Why Agencies Can’t Innovate When It Comes to Media. And Why That Matters.
Advertising is a unicorn of an industry. It occupies a unique place as an engine of innovation on all fronts — from hard-hitting, numbers-loving business strategy to mind-melting, culture-shifting creativity.
Agencies have traditionally been, well, the agents of all this innovation on behalf of brands. But, as with just about everything ever, the digital revolution turned the agency model on its head.
It hit creatives hard. But the strategy-focused media arena is what it hit the hardest. Instead of making innovation easier for agencies, the digital revolution made it a lot harder.
Where Media Has Been
Agencies are in the business of ideas. Innovation is how they differentiate. Unfortunately, agencies have traditionally focused most of that innovation on creative and its production. Media is often an afterthought.
The obvious truth is: it doesn’t matter how innovative your idea is if no one sees it.
Our pet theory for why media has been so (admittedly, anecdotally) de-emphasized in the past is because it’s not seen as, well, exciting. People like to put it pretty squarely on the “business strategy” side of things.
And that’s understandable. Traditionally, it was all about the relationships developed between media networks and agencies. You know, business suits and meetings over fancy dinners sort of stuff.
Where Media Is At Now
Programmatic advertising and the real-time bidding model democratized this whole media process. Ostensibly, it’s anyone’s game right now, as our own Kyle Kienitz puts it:
These new technologies brought on by the digital revolution changed much more than how agencies execute media, they changed how humans communicate. They fund the pay-per-click model that brought a new age of publishers, user-generated content, social media and more.
And these technologies not only developed incredibly fast, they hit hard.
They began to fuel one of the biggest fears of modern day agencies: obsolescence. As Mark Beeching puts it in his Inc. interview:
We have gone on adding and adding new channels, platforms, and marketing approaches without ever fundamentally examining the agency function itself or how agencies work together. It’s a mess.
– Mark Beeching
The industry is changing to pick up agencies’ slack when it comes to media. Consultancies are popping up that are much more agile. Plus, brands are beginning to think about bringing media in-house.
The saving grace of agencies is their ability to innovate. And they absolutely need to if they want to keep their place.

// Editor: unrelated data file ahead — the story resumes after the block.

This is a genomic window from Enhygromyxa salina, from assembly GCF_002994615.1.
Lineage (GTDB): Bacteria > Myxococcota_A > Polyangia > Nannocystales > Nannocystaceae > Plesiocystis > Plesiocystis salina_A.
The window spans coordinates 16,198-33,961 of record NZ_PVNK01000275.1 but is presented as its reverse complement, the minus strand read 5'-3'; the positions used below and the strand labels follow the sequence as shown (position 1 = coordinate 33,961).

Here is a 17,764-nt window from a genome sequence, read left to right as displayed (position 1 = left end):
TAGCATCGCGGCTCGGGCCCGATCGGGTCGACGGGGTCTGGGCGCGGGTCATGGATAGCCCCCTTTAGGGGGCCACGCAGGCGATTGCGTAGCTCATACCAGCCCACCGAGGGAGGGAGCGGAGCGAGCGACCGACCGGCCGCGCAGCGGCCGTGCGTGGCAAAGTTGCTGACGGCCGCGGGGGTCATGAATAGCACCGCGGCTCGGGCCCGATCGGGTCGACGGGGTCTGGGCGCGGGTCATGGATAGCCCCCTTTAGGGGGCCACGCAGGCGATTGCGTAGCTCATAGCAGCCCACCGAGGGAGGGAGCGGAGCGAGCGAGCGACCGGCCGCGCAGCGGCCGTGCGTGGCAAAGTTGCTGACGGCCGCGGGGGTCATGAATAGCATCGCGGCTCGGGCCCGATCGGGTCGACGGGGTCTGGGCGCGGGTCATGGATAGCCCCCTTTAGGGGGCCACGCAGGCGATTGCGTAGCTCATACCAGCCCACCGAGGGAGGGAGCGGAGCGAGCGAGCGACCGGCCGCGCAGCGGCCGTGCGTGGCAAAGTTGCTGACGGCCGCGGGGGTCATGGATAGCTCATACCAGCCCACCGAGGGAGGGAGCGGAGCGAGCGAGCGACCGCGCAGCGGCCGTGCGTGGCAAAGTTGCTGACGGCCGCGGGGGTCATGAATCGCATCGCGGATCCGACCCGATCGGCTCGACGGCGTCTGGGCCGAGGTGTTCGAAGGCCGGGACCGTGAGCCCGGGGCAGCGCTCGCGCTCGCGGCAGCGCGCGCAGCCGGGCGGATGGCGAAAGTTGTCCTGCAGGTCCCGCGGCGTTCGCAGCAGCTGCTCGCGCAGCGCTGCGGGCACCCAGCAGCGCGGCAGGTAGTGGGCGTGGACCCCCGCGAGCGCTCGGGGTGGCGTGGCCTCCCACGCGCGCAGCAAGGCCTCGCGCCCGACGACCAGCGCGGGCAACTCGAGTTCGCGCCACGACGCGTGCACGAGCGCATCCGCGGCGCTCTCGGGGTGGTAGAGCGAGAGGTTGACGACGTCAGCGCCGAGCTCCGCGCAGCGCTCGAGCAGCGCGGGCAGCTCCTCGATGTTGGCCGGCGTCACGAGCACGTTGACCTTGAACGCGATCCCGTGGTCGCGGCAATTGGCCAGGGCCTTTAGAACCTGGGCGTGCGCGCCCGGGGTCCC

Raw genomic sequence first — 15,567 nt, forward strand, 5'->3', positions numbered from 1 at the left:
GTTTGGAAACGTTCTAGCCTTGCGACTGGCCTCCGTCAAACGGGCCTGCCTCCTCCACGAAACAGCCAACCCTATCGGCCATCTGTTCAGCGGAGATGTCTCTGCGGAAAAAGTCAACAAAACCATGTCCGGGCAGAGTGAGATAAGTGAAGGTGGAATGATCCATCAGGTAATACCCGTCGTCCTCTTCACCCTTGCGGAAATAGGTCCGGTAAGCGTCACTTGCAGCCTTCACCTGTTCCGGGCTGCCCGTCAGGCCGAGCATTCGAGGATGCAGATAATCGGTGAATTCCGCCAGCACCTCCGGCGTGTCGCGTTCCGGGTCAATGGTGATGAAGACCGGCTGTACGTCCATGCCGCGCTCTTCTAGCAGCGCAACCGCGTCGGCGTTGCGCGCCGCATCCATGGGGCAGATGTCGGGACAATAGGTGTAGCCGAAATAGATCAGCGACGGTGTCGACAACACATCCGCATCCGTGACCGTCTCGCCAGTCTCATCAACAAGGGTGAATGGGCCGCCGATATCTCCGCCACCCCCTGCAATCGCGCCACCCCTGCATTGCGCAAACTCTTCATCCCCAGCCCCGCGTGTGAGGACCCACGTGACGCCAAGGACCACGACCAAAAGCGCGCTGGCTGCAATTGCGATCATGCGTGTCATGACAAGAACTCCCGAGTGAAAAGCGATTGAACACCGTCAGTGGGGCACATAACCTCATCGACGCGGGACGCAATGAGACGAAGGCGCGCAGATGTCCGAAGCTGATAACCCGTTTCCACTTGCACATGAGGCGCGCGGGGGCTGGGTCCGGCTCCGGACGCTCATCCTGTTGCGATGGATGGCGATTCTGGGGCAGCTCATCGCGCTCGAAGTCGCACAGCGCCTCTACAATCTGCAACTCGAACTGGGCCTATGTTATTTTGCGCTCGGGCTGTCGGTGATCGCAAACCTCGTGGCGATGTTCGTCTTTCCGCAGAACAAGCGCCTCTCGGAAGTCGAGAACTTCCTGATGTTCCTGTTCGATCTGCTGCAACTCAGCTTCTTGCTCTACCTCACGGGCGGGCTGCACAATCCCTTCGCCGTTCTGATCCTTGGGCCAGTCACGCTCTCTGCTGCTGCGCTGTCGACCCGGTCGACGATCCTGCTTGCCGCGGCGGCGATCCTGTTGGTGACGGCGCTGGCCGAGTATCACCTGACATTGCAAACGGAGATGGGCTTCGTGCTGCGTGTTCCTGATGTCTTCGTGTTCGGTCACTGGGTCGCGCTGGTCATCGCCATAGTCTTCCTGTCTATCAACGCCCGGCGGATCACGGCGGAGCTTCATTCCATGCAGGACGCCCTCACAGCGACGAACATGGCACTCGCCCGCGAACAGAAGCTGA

Unfortunately, running media these days is super complex. Technology is fragmented, fraud abounds and the sheer amount of data makes it a grind. So, even if agencies want to innovate, they often can’t.
What You Need to Innovate
We nailed down three things agencies need to do in order to develop an innovative in-house media team that can fend off the threat of obsolescence.
1. One System
We often see agencies cobbling together a cluster of technologies used across many teams to manage media. Data and analytics use data management and reporting platforms. Media and ad ops teams are hopping in and out of ad platforms and DSPs and whatever else. And they sometimes have IT teams dedicated to running around making this all work.
And that’s just scratching the surface. This whole system is inefficient and unsustainable. There needs to be one system of record built specifically for the media management process that every team can rally around.
Having one system establishes a baseline of truth across your agency.
2. More Time
Even though programmatic technology promises automation, the media management process is still super manual. We estimate most teams spend around 35% of their time aggregating and normalizing data (i.e., making it all speak apples-to-apples).
That does not count communicating or acting on that data (let alone innovating). There needs to be automation around tasks that don’t add value proportionate to the amount of time they take up. These tasks are what we call low value-add tasks. And they are eating up your agency’s time and money.
More time gives your media team the capacity to push the envelope.
3. Better Communication
So much has been rethought in the last two decades, but for some reason reporting hasn’t. Reporting needs to happen in real-time as the campaign develops. All KPIs need to be available to all stakeholders at all times.
This isn’t just for performance analysis. It’s for testing and learning and iterating. It’s what provides the much needed room for mistakes and the lessons they provide that fuel a culture of innovation.
When asked what makes for an innovative, successful campaign, LumenAd’s own Molly Fishburn-Matthew says:
Real-time analysis set up from the start of the campaign is how your team can perform on-the-fly optimizations that push performance at every stage.
Better communication allows your media team to innovate, learn and succeed as a cohesive unit.
Media teams have traditionally been, and continue to be, unsung heroes for their agencies. To maintain their place in the industry, agencies need to not only innovate at every turn, but create a culture of innovation within their media team.
As Michael Strober puts it in AdAge:
We must start by moving from a reliance on legacy systems, models and processes, to action where we embrace scalable, extensible frameworks that allow us to tackle the much larger, seismic challenges that lie ahead for our industry.
So, we’re talking about a wholesale rethinking of the role of media teams from the ground up. By using the three concepts above to create a culture of innovation, your agency will be elevating a critically underserved and overworked team.
And that’s just about the most important thing agencies can do to adapt to this new digital world.
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